“What is mathematics? It is only a systematic effort of solving puzzles posed by nature.” — Shakuntala Devi, Indian writer, nicknamed as ‘human computer’
Quantitative Aptitude, the last section of CAT, plays a huge role in the overall success in the CAT exam and can become an important key to secure an entry into the topmost B-schools of India. The Quantitative Aptitude section includes numerical questions to test the mathematical acumen, accuracy and speed of the candidates. The questions in the Quantitative Aptitude section of CAT are mostly aligned to the concepts learned in basic and elementary mathematics. Candidates are required to be completely well versed with the basic concepts to solve them.
Quantitative Aptitude, as a section, can fetch cent percent marks, leading to a substantial increase in the overall CAT percentile. All it requires is a good hold on the concepts and thorough practice. This article sheds light on how to prepare for CAT Quantitative Ability Section in such a way that it becomes your biggest strength during the exam.
For each of the previous three years – CAT 2017, CAT 2018, CAT 2019, the pattern for the Quantitative Aptitude section has remained largely the same, as illustrated below:
|Number of Questions||34|
|Time Allocated||60 minutes (80 minutes for PwD category)|
|Types of Questions||TITA questions – 11 |
MCQs – 23
|Marking Scheme||+3 for every right answer; -1 for every incorrect answer; No negative marking for unattempted questions and TITA type-questions)|
|Difficulty Level||Moderate to High|
The questions in the Quantitative Ability section of CAT are based on the topics mentioned below:
|Partnerships||Averages||LCM and HCF|
|Percentages||Speed, Time and Distance||Time and Work|
|Compound Interest||Simple Interest||Progressions and Series|
|Trigonometry||Permutation and Combination||Algebra|
|Number Systems||Probability||Mixtures and Alligations|
|Ratio, Proportion and Variation||Profit, Loss and Discount||Geometry|
|Set Theory & Function||Logarithm & Surds and Indices||Complex Numbers|
|Coordinate Geometry||Mensuration||Quadratic and Linear Equations|
Brushing up your basic skill-sets is the first thing you should do to excel in the Quantitative Aptitude section of CAT. Each and every question is based on the basic concepts of Mathematics with twists here and there. Start with understanding the basic concepts and solving easy maths questions. This will help you get a brief idea about what each topic is about, and the type of questions that are mainly asked.
Without your basics right, you are more likely to get lost in the complexities of advanced questions and make unnecessary mistakes.
Read More : Top Preparation Tips to Crack CAT
Once you are well acquainted with the basic concepts and have solved a lot of basic quant questions, it is time to move ahead to the moderately difficult ones. The moderately difficult questions usually take the major share of the Quantitative Aptitude section. To ace the quant section, candidates need to practise the moderate questions with rigour.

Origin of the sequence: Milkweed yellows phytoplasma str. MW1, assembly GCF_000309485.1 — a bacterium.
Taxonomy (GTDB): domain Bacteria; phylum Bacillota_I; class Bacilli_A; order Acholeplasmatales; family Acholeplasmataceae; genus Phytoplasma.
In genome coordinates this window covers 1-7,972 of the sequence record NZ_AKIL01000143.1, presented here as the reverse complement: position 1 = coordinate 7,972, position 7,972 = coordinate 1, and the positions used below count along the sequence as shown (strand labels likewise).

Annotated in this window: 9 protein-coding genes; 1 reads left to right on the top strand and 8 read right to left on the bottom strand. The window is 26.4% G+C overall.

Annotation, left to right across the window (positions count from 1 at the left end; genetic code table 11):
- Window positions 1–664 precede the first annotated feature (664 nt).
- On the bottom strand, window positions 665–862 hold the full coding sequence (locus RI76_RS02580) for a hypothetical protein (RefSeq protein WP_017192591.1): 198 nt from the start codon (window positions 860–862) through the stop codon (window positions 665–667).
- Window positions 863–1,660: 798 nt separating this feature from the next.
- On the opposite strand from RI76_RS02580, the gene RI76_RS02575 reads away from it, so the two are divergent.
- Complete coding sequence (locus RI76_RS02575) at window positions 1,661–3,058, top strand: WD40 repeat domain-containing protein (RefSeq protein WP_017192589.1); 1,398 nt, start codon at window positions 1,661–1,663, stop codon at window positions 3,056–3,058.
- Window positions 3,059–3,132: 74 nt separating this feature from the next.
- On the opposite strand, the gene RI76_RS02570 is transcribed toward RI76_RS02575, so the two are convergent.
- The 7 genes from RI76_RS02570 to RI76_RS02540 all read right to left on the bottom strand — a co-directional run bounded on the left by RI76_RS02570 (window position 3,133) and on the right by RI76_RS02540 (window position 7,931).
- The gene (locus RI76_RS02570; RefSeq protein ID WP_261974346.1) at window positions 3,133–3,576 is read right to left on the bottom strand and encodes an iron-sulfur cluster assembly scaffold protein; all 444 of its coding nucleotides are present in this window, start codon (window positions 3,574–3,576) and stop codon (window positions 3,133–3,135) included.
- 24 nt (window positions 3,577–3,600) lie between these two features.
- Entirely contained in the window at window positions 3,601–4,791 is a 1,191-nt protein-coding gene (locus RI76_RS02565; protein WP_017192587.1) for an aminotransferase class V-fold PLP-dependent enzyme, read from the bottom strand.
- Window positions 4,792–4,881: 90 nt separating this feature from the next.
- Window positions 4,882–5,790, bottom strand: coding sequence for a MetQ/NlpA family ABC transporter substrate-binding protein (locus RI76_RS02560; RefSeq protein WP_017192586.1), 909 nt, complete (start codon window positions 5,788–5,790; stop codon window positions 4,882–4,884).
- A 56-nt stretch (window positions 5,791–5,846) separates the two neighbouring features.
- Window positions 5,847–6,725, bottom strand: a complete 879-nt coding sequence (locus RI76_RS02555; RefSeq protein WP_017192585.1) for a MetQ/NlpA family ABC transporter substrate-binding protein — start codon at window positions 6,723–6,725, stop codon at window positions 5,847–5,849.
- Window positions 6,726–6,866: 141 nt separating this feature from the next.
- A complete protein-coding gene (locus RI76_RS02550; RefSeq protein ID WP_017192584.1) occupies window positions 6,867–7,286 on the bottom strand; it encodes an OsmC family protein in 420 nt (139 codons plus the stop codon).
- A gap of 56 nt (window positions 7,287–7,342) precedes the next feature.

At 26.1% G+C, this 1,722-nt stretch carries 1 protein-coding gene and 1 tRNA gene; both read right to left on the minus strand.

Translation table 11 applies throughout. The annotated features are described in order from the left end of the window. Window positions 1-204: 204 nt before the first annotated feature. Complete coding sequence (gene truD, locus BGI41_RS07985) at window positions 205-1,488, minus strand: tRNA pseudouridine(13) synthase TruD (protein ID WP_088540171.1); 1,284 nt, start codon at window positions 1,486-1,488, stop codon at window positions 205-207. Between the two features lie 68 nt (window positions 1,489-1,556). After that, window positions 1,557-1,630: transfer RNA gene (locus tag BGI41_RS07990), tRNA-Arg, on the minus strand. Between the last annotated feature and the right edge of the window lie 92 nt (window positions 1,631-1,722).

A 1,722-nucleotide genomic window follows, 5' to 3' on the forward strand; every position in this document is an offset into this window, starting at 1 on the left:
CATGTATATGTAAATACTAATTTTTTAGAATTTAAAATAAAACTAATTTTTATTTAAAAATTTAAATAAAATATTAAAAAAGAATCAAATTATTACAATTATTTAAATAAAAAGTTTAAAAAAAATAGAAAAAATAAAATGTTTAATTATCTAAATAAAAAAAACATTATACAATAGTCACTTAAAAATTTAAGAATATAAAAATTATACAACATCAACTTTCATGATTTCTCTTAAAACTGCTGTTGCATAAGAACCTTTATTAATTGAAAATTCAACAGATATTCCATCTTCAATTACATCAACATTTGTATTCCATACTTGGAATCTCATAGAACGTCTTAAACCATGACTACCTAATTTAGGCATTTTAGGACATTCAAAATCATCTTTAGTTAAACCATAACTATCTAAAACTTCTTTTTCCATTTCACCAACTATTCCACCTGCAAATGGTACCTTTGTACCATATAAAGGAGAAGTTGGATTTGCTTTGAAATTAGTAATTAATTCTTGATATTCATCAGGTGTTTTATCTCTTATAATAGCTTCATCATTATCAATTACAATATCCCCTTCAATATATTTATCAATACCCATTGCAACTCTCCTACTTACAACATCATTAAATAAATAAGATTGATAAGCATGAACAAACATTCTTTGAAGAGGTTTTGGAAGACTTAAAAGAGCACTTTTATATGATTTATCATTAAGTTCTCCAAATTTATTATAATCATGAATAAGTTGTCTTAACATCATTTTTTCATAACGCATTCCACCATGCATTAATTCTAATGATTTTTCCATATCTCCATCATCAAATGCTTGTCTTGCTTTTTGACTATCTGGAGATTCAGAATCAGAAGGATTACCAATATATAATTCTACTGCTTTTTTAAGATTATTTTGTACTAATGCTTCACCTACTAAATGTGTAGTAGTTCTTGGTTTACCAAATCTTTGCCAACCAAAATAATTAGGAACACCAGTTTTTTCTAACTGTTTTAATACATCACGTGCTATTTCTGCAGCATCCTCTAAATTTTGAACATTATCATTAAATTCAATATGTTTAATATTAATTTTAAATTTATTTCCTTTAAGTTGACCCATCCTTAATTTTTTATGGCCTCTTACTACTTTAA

If the basics are the cornerstone of your preparation, then practice is the cement that keeps it fixed.
The Common Admission Test, just like many other entrance examinations, tests the conceptual clarity as well as the speed of the candidates. When it comes to Quantitative Aptitude, the questions can mostly be answered by a well-prepared candidate, but what makes them hard is to get them right in the time allotted.
What comes handy in such a situation is your approach to solve a particular question. Mathematics is like poetry, which has various layers to its comprehension. The real skill lies in finding out the most lucid layer. A sum can have more than one approach to be solved. Find out the best approach (the one that reduces the time taken to solve a particular question) which can reduce complexities. Look at a problem from a different perspective.
Also, many times, a question requires 2-3 concepts together to solve it. This is where knowledge of basics becomes so important. Once you have control on your basics, you can adapt to solve any complex question. Thus, change your approach towards complex questions to improve your scores.
You have just 1 hour to solve 34 questions! However, to target a raw score of 135 to be able to enter the 99 percentile bracket in CAT, candidates need to solve 22 to 25 questions in the Quant section with a 100% category.
Keep taking mock tests at regular intervals to understand if you are on the right track. As always, mocks are going to be the most important weapon in your CAT preparation strategy. CAT mock tests are the best tool to analyse preparation, exam performance and identify weak areas. Depending on the analysis, you need to work hard on the weaker topics and focus on solving more questions from those topics. This exercise is to master each concept well before the exam.
These time-bound mock tests also help in improving your speed and accuracy in solving the questions.
Maths means formulae. Although we aren’t in favour of rote learning, it’s advisable to always keep the important mathematical formulae handy and on the tip of your tongue for a speedy solution of your problems.
It is important that candidates are well versed with the basic formulas required for solving questions with higher accuracy and in the least time.
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